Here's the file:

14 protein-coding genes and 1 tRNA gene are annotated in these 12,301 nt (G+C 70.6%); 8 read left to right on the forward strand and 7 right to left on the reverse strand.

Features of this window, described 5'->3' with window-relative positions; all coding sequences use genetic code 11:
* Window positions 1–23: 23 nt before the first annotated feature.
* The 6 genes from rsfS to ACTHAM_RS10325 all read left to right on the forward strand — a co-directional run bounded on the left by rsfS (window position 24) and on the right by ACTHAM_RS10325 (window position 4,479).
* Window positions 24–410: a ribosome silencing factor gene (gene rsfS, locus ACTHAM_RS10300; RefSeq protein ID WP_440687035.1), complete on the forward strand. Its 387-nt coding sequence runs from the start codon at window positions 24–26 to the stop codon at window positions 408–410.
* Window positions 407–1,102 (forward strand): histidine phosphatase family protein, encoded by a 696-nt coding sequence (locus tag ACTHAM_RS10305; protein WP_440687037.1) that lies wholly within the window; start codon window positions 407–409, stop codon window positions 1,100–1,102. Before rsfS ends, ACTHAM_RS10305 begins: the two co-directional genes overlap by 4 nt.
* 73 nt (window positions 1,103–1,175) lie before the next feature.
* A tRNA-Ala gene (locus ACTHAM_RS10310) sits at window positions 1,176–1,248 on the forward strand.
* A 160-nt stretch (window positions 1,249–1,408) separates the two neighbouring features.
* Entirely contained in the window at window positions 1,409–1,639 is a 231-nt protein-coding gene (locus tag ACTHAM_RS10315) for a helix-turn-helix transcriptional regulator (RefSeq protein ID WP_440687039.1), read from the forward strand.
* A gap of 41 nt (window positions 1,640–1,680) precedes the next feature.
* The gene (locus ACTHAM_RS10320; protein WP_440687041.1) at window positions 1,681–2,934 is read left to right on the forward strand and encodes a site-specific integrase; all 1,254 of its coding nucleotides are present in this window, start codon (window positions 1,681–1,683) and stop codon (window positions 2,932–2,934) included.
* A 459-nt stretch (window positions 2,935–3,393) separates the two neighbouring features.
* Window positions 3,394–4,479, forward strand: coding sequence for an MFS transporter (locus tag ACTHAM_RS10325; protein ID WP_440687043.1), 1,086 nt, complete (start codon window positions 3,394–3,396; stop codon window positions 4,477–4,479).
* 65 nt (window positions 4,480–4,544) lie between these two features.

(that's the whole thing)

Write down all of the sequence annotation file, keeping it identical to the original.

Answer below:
14 protein-coding genes and 1 tRNA gene are annotated in these 12,301 nt (G+C 70.6%); 8 read left to right on the forward strand and 7 right to left on the reverse strand.

Features of this window, described 5'->3' with window-relative positions; all coding sequences use genetic code 11:
* Window positions 1–23: 23 nt before the first annotated feature.
* The 6 genes from rsfS to ACTHAM_RS10325 all read left to right on the forward strand — a co-directional run bounded on the left by rsfS (window position 24) and on the right by ACTHAM_RS10325 (window position 4,479).
* Window positions 24–410: a ribosome silencing factor gene (gene rsfS, locus ACTHAM_RS10300; RefSeq protein ID WP_440687035.1), complete on the forward strand. Its 387-nt coding sequence runs from the start codon at window positions 24–26 to the stop codon at window positions 408–410.
* Window positions 407–1,102 (forward strand): histidine phosphatase family protein, encoded by a 696-nt coding sequence (locus tag ACTHAM_RS10305; protein WP_440687037.1) that lies wholly within the window; start codon window positions 407–409, stop codon window positions 1,100–1,102. Before rsfS ends, ACTHAM_RS10305 begins: the two co-directional genes overlap by 4 nt.
* 73 nt (window positions 1,103–1,175) lie before the next feature.
* A tRNA-Ala gene (locus ACTHAM_RS10310) sits at window positions 1,176–1,248 on the forward strand.
* A 160-nt stretch (window positions 1,249–1,408) separates the two neighbouring features.
* Entirely contained in the window at window positions 1,409–1,639 is a 231-nt protein-coding gene (locus tag ACTHAM_RS10315) for a helix-turn-helix transcriptional regulator (RefSeq protein ID WP_440687039.1), read from the forward strand.
* A gap of 41 nt (window positions 1,640–1,680) precedes the next feature.
* The gene (locus ACTHAM_RS10320; protein WP_440687041.1) at window positions 1,681–2,934 is read left to right on the forward strand and encodes a site-specific integrase; all 1,254 of its coding nucleotides are present in this window, start codon (window positions 1,681–1,683) and stop codon (window positions 2,932–2,934) included.
* A 459-nt stretch (window positions 2,935–3,393) separates the two neighbouring features.
* Window positions 3,394–4,479, forward strand: coding sequence for an MFS transporter (locus tag ACTHAM_RS10325; protein ID WP_440687043.1), 1,086 nt, complete (start codon window positions 3,394–3,396; stop codon window positions 4,477–4,479).
* 65 nt (window positions 4,480–4,544) lie between these two features.